When last we left our intrepid home repair hero (um, I mean Me), he had successfully removed a 60"x30"x72" shower/tub enclosure from the bathroom, without causing any damage to the framing or plumbing.

With that out, I was able to inspect for signs of water damage (after all, there had been some form of crack on the bottom of the tub on and off for twelve years). There were some water stains around the edges where the caulking had apparently not entirely done its job, but there was no buckling or warping of the wood. There were no signs of water ever getting through the crack in the tub. In fact, inspecting the tub that now lay in pieces in my driveway, it appears the crack had always only been in the gelcoat surface, and had never gone all the way through the fiberglass structure. Unfortunately though, as you can see in the picture, there were signs of mold growth on the insulation.

So, time to pull out the contaminated insulation, and use a little bleach wash on the studs just in case the mold had invisibly spread to them. There were no signs of mold on the two "short walls", so I left that insulation in place. Here you can see the exorcised framing.

In addition, newer tub models do not have their drains in exactly the same location as the one I just removed -- so I was going to have to widen the cutout for the drain, and cutoff the drain tailpipe to move the drain plumbing. I broke out the reciprocating saw again. This would be the final demolition step -- after this I could get to the fun part of installing the new tub. Widening the cutout was no big deal -- but I should have reverted to the dremmel for cutting off the drain pipe -- sitting right behind the drain pipe was a copper supply line, and yup, I nicked that sucker just enough for water to come spraying out.

What happened next was just the sort of chaotic panic you would expect when water is suddenly spraying uncontrollably in your house. I ran to our front coat closet where I thought our main water shutoff valve was, while my wife ran around turning other faucets on to try to relieve the pressure on the leak (unfortunately, we have pretty decent water pressure in our house, so the leak was still spraying strongly even with nearly everything turned on).

We have three valves in the front closet -- two smaller, and one larger valve. The two smaller ones each shutoff the outdoor house bibs on either side of the house. I have used those to "winterize" by shutting off the supply from inside for the winter. I have always assumed, though never had a reason to confirm, that the big valve was the main shutoff for the house. Wrong. Apparently, the larger one is just a master control for the two smaller ones. Yes, that valve essentially just shuts off the two external hose bibs and nothing else. So, then I run out to the front yard to where the water meter pit is to see if I can get the cover off. Turns out those things have a pentagonal nut holding them on. Every wrench or socket I have is designed for hexagonal nuts. I run to my neighbors to see if he can help. He runs over with an armload of various wrenches, and after extensive fiddling, manages to get the cover off, and we finally succeed in shutting of the water supply to the whole house.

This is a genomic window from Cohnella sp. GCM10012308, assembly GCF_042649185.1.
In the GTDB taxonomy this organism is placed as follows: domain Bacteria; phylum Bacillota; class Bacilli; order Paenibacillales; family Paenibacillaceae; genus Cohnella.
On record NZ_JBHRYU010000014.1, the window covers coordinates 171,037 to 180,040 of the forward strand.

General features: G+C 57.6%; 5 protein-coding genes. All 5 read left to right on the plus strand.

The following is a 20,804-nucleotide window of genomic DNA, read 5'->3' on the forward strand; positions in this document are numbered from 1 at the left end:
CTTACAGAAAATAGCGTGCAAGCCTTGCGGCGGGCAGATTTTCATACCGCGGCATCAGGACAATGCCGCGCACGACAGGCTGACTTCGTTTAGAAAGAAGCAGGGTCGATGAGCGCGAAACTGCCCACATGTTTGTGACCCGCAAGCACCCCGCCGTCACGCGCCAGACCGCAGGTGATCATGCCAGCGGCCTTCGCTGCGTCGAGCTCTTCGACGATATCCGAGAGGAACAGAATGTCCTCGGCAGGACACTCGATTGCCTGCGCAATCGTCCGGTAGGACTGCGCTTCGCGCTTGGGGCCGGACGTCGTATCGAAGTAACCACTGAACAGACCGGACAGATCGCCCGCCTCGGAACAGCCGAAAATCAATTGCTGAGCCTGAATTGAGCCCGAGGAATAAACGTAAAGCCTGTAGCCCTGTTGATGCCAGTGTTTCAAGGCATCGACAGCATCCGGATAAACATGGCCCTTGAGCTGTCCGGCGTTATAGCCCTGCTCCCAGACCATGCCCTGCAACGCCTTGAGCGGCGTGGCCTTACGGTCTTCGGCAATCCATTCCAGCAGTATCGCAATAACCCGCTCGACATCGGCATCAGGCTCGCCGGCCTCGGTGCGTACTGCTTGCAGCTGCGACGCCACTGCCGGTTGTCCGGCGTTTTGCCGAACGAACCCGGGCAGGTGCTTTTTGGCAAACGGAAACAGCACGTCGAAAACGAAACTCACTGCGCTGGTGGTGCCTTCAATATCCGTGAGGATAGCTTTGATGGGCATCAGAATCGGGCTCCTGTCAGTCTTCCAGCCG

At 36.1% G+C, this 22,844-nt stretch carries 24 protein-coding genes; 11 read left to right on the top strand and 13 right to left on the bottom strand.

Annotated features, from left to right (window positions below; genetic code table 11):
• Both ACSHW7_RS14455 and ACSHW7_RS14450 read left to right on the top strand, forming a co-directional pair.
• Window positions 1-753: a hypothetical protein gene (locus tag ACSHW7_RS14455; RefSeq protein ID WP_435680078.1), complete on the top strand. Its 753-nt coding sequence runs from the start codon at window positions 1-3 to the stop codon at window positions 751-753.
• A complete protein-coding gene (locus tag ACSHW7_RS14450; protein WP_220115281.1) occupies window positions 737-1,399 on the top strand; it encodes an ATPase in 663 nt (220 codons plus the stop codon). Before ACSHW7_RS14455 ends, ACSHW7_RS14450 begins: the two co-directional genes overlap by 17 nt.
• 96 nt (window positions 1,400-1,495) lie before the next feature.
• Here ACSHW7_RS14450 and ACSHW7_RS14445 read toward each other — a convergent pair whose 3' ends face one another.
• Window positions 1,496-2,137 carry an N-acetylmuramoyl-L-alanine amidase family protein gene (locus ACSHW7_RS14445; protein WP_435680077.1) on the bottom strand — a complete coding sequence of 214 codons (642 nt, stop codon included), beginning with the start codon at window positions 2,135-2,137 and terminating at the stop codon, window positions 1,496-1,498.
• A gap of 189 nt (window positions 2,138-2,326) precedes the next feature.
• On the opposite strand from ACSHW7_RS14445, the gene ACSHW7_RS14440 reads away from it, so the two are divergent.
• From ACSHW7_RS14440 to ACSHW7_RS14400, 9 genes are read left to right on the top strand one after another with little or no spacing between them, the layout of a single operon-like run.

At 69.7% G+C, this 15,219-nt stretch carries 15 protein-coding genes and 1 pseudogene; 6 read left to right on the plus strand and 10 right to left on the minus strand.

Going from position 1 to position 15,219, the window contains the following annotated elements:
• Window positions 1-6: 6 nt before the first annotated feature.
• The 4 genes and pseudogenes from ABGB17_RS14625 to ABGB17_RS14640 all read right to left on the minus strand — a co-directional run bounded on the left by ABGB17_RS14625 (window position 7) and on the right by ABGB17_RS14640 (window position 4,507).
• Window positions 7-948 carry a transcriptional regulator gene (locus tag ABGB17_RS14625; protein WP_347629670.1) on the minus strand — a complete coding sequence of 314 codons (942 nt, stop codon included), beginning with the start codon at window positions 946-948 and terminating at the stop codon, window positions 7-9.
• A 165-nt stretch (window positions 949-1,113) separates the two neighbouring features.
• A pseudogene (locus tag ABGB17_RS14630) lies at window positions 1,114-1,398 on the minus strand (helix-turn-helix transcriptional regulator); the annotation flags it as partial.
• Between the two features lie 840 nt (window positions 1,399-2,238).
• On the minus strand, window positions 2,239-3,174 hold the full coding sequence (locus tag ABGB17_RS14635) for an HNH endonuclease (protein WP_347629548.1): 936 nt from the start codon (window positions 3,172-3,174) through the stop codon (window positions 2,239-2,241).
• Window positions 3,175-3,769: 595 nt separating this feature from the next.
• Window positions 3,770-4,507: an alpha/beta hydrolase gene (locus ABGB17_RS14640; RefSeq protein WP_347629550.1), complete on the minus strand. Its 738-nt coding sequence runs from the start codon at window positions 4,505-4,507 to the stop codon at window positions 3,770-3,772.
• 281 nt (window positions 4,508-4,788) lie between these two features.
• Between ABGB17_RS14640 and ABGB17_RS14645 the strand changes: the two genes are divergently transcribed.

Luckily, the leak was spraying almost directly downward inside the crawlspace. The good news being that nothing else got wet, the bad news being the big puddle of water in the crawlspace -- and, of course, the broken pipe. Turns out I had nicked the pipe right at a T-intersection where three different pipes were connected.

Now, I know very little about sweating copper pipe, and I certainly wasn't going to start with a repair like this. A friend of mine suggested that I get some compression fittings and attach a plastic fitting to the three copper pipes to fit everything back together again.
So I ran out and purchased the necessary compression fittings and T-fitting and had a Go. Got everything put together, went out and turned the water on -- water sprayed from almost all my fittings. So, I try again, take all the fittings off, re-seat, and try again. I probably killed 6-8 hours trying to get that to work before I finally gave up.

Next day, I called a plumber, who came out and sweated new copper pipe in its place in about 90 minutes, and the whole thing held together without problems on the first attempt. So, now I just blew $300 fixing a problem on a project I had only planned on spending about $300 on. That little nicked pipe just doubled the cost of my little bathroom renovation project.

But at least demolition was complete, and I could now concentrate on getting back to the business of putting in my new tub -- stay tuned for the installation story.